The Eurovision song contributed to the fall of the dictatorship in Portugal

The Eurovision song contributed to the fall of the dictatorship in Portugal

The song finished last in Eurovision but was the first song that started a revolution. We are in Portugal, April 24, 1974, 10:55 PM sharp and the first notes This is what you do (“And After Farewell”) echoes on the antenna of the Emissores Associados de Lisboa.

A few weeks ago, on April 6, Paulo de Carvalho represented Portugal with this song on the Eurovision stage, held in Brighton (United Kingdom). He only had three points. Red Lantern In this edition, this poem was not identical to the song Waterloo by ABBA, the unforgettable winner of the competition, but that didn't stop her from making history.

In the spring of 1974, winds of rebellion blew in the Portuguese air. The dictatorship that has been strangling the country since 1933, under first Salazar and then Marcelo Caetano, is living its final days. The people are thirsty for freedom, and the colonial wars in which Portugal is involved cause increasing disapproval. Foreign Ministry soldiers (Armed Forces Movement) prepare for a coup.

Do not attract censorship attention

To start things off without arousing suspicion, they chose two songs as a cue. Firstly This is what you do, The Blue Flower is a lament for a broken heart, far from being subversive. This is intentional: above all, we must not attract the attention of oversight bodies responsible for validating software. The radio on which the program is broadcast does not broadcast more than 150 kilometers from Lisbon. This especially allows officers based in the Portuguese capital to be ready.

To signal to the military that it is time to take action, it is time Grandola, Villa Morena (“Grandola, the brown city”) Which was kept. Signed by José Afonso, artist activist and declared opponent of the Salazar regime, it is a hymn to friendship and brotherhood.

The song was broadcast at twenty minutes after midnight on April 25, 1974 on Radio Renaissance, broadcasting throughout the country. Now is not the time to turn back. The troops took their places, and what would soon be called the Carnation Revolution, in reference to the flowers slipped into the barrels of Foreign Office rifles, marked the beginning of Portugal's transition toward democracy.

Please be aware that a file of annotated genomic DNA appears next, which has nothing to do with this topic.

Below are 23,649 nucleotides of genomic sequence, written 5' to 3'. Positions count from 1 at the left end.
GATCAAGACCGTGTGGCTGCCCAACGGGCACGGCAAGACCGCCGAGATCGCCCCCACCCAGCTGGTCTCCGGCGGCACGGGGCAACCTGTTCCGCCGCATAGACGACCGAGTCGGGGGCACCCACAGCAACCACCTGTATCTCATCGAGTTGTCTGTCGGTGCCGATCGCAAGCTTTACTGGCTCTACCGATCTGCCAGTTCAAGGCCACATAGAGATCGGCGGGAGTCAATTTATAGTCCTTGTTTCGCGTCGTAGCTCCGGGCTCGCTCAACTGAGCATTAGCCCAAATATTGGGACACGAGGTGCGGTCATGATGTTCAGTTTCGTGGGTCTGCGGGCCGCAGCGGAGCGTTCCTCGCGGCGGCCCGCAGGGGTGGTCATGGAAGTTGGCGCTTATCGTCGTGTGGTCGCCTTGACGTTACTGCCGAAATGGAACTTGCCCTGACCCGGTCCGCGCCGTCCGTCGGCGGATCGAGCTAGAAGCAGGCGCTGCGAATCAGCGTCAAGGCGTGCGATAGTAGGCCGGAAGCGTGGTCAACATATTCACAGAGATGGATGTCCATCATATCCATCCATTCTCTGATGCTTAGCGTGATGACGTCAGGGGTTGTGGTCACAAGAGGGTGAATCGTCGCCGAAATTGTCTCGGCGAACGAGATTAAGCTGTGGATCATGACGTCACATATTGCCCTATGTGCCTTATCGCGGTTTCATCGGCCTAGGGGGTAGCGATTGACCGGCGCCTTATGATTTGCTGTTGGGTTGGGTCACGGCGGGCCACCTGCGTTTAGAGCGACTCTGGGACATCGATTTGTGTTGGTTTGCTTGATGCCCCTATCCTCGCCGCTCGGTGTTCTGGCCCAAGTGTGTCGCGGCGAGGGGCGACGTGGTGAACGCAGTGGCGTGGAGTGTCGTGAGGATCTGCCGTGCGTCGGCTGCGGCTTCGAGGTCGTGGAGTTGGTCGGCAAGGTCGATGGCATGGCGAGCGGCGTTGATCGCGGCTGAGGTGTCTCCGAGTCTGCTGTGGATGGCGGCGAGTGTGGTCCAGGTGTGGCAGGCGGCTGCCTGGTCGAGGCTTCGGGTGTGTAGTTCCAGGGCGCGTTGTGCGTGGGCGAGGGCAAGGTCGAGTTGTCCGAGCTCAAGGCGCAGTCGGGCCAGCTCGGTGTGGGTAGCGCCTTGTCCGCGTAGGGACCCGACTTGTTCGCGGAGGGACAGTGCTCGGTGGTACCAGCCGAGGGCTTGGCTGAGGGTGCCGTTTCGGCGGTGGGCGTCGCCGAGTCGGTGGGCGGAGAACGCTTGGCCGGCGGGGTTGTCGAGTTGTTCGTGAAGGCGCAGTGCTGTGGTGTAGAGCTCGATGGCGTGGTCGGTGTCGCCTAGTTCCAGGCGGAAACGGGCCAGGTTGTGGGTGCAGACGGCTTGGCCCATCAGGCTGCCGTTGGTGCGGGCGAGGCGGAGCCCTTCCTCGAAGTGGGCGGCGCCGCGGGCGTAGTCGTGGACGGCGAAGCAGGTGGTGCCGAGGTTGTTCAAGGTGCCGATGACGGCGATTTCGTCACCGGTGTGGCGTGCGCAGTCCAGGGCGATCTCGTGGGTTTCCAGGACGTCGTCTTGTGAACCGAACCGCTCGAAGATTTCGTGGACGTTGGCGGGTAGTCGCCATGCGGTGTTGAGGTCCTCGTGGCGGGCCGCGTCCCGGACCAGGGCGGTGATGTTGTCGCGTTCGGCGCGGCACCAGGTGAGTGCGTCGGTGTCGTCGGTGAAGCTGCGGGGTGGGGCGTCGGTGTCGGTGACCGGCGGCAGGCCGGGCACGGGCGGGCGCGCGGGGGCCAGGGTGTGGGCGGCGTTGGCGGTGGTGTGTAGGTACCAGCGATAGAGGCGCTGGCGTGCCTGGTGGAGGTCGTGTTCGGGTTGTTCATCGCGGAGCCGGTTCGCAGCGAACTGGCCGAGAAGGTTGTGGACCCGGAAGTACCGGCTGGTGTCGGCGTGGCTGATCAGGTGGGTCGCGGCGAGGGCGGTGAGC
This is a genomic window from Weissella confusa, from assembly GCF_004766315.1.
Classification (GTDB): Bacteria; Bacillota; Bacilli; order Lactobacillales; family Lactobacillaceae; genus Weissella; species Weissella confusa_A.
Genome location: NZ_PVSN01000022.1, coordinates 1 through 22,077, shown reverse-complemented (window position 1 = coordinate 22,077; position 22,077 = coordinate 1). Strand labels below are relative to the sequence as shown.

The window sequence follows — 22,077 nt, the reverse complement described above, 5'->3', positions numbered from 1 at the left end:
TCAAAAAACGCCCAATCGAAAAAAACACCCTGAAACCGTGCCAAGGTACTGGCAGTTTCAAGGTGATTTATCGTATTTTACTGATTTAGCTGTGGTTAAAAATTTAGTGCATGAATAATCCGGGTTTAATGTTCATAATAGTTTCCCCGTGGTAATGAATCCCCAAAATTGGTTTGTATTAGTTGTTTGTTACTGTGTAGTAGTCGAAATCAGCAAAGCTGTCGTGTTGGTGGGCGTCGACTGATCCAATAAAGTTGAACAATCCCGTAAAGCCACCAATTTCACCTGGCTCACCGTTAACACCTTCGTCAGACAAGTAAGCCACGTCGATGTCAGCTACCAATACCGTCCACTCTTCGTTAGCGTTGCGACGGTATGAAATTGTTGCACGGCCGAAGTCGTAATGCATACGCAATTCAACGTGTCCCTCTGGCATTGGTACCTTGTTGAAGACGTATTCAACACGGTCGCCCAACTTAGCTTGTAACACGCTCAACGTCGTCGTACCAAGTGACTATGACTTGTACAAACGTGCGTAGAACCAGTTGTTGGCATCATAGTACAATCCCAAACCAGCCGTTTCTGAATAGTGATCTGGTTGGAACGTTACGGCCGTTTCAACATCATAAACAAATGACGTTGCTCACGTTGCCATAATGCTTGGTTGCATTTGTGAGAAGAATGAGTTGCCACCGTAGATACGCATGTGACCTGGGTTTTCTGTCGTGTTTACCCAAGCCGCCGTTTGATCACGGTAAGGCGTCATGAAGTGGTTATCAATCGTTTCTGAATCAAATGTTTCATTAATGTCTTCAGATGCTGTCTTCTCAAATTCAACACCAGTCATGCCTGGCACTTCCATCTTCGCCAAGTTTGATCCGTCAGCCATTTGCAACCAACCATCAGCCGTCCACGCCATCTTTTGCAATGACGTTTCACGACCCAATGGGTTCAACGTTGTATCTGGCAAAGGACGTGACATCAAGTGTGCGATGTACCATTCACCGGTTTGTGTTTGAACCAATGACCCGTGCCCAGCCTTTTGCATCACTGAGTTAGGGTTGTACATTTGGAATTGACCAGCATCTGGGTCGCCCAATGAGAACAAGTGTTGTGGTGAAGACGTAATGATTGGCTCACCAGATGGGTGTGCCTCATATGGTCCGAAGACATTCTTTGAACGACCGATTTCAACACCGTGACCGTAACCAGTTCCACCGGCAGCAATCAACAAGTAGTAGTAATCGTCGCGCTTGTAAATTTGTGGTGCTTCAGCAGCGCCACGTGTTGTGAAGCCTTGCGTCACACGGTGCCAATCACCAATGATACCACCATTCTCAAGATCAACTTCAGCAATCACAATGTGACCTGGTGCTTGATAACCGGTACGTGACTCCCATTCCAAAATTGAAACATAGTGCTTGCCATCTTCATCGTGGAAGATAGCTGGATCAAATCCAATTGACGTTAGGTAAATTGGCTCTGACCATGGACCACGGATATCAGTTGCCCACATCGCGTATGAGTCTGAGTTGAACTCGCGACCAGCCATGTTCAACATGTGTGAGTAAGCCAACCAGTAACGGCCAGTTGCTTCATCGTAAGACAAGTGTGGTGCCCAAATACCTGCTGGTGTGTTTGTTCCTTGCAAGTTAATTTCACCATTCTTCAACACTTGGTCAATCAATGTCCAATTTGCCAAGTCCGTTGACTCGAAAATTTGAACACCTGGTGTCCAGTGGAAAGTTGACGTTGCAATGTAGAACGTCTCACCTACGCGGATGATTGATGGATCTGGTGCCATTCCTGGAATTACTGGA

The singer was awarded the Medal of Freedom

I mainly remembered history books Grandola, Villa MorenaPerhaps because this piece was the real start of the revolution and because it has since joined the list of protest songs alongside… Bella Ciao or to Astaka. But we should not underestimate the role it plays This is what you doa popular success at the time, which served as the first wake-up call.

Paolo de Carvalho, who will celebrate his 77th birthday in May, continued his professional career, devoting himself to fado. In 2009, he was honored with the Medal of Freedom. This medal, awarded to people who have contributed to the defense of democracy and human rights, was created in 1976. It was originally used to recognize those who participated in the Carnation Revolution.

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About the Author: Aldina Antunes

"Praticante de tv incurável. Estudioso da cultura pop. Pioneiro de viagens dedicado. Viciado em álcool. Jogador."

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